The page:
By Warren Fiske
© June 5, 2008
A judge tossed out felony embezzlement charges Thursday against the former director of the Department of Game and Inland Fisheries, who had been accused of misusing state funds to go on a 2004 African safari.
William L. Woodfin Jr. is the last of three former top game officials to be exonerated this spring after being indicted last year on charges of using state credit cards to buy supplies for the excursion.
Two hours into a scheduled two-day trial, Richmond Circuit Judge Richard D. Taylor Jr. ruled that prosecutors had not presented evidence that Woodfin "knowingly" violated laws when he used a state credit card to pay for about $500 in clothes and shoes before the safari and $395 in personal calls home during the trip.
Although the money was paid back to the state, the use of the government credit card for the purchases resulted in two embezzlement indictments against Woodfin, each carrying a maximum 10-year prison sentence and $100,000 fine.
Woodfin, 60, declined to comment after the dismissal. His lawyer, Joseph Owen III, said the case should have never been pressed by Attorney General Bob McDonnell's office.
"From the first time I looked at this, I could not figure out why anyone would view this as a criminal action," Owen said. "Mr. Woodfin dedicated 30 years of his life to public service, and he was paid back with indictments. It's tragic."
Owen said Woodfin will take little solace in his exoneration. "He's been acquitted, but at the very least he's had two or three years of his life taken from him in worrying about this crap," Owen said. "It's a very sad footnote to a very distinguished public career."
Woodfin went on the safari with his two top game wardens - Terry C. Bradbery and Michael G. Caison - and Dan Hoffler, a Virginia Beach developer who in 2004 was chairman of the citizen board that oversaw the outdoor agency. A 2005 state audit said $11,532 in supplies for the trip had been charged to state credit cards. Hoffler eventually reimbursed the state for all supplies and trip costs.
Woodfin, Bradbery and Caison have since resigned from the agency, and Hoffler stepped down as chairman.
In April, Richmond Circuit Judge Beverly Snukals dismissed two embezzlement counts against Caison in midtrial, saying the state had not proved that crimes had been committed.
Last month, the state dropped its case against Bradbery.
Tucker Martin, a spokesman for McDonnell, defended pressing the cases.
"It is crucial to public trust in government that allegations of impropriety and misuse of public funds be heard," he said in a written statement. "Government officials must be held accountable for improperly spending citizens' tax dollars, and there must be a public process to present the relevant evidence. That process was concluded today."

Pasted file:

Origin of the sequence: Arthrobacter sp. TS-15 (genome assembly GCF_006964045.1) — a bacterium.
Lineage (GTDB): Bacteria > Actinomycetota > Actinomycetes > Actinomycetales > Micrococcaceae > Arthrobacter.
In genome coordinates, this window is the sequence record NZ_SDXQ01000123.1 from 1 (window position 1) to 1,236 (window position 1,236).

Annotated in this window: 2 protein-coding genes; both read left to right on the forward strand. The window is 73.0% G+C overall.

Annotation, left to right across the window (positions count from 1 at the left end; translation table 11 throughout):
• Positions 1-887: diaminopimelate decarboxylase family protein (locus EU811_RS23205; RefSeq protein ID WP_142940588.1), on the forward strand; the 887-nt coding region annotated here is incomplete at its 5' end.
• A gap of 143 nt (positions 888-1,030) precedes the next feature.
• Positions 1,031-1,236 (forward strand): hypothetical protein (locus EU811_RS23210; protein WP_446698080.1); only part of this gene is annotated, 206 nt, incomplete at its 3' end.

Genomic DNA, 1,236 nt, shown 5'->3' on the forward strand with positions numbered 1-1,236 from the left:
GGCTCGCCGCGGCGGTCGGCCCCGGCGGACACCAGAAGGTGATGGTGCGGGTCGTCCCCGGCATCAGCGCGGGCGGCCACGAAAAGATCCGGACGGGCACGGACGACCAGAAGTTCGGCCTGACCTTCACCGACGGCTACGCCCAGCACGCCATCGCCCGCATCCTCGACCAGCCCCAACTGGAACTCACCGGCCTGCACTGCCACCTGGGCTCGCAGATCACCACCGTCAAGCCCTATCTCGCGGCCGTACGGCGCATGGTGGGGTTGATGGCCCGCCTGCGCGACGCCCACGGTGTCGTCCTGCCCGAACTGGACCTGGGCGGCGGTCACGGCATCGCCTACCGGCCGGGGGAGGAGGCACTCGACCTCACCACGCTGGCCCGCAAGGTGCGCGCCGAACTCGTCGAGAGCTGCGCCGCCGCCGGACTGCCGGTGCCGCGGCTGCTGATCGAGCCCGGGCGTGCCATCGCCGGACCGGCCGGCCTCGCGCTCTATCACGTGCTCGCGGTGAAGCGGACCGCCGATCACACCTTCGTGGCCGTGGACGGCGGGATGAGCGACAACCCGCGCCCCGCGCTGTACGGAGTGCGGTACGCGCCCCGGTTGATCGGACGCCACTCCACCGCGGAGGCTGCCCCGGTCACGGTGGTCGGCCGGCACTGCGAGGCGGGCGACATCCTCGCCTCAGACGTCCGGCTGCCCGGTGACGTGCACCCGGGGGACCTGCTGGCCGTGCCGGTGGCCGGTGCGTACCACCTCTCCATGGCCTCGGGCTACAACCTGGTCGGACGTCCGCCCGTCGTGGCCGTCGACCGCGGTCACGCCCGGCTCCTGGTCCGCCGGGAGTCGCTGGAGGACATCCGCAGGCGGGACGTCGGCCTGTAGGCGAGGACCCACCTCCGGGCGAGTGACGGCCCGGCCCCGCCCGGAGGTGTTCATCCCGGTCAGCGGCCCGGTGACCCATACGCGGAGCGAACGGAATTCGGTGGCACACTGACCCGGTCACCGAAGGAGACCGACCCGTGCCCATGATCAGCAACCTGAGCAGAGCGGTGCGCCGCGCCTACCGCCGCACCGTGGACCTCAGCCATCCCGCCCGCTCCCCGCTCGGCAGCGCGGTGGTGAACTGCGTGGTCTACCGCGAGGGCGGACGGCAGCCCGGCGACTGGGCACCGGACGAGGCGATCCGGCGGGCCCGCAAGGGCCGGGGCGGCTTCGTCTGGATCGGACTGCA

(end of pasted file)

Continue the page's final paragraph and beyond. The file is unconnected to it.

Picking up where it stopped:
McDonnell has been criticized for bringing a slow resolution to the cases against the game officials. State police were forwarded the audit and began their own investigation in July 2005. McDonnell, later that year, accepted $25,000 in campaign contributions from Hoffler and his company.
McDonnell inherited the cases when he became attorney general in January 2006. Because of his relationship with Hoffler, he recused himself and turned the files over to his chief deputy, William Mims. A grand jury handed up indictments last September against Woodfin, Bradbery and Caison.
The case against Woodfin was complicated by unclear regulations over use of state cards that existed in the game department in 2004 and confusion over whether the safari was technically a trip on state time or a vacation.
Hoffler came up with the safari idea, saying it would be an opportunity for the officials to learn about game conservation. David Paylor, a former deputy secretary of natural resources, testified he told the officials they would have to take the trip on personal time and no state money could be spent on it.
Paylor said he authorized the purchase of a satellite phone to be taken on the safari because Woodin, as wildlife director, was required to be in contact with his agency.
Records show Woodfin made $395 in calls to his home and $571 in calls to the office. Owen, the lawyer, said Woodfin made a number of calls home because his wife had a heart condition and he was worried about her.
Owen said Woodfin purchased khaki pants and boots with a state credit card not necessarily for the safari, but because they are part of a uniform he wore in Virginia for outdoor operations.
Several financial officers in the game department said the agency pays for the uniforms of game wardens. Woodfin's credit card purchases of clothing were authorized by department accountants. But there was conflicting testimony over whether the authorization meant that the purchases adhered to policies or that Woodfin simply produced receipts that matched his state credit card bill.
The financial officers also said there was no strict policy on the use of credit cards - only a requirement that purchases be consistent with the agency's "mission." Those rules have since been tightened.
Judge Taylor, in dismissing the charges, said the agency did not have "a set of procedures in place that served the taxpayers well."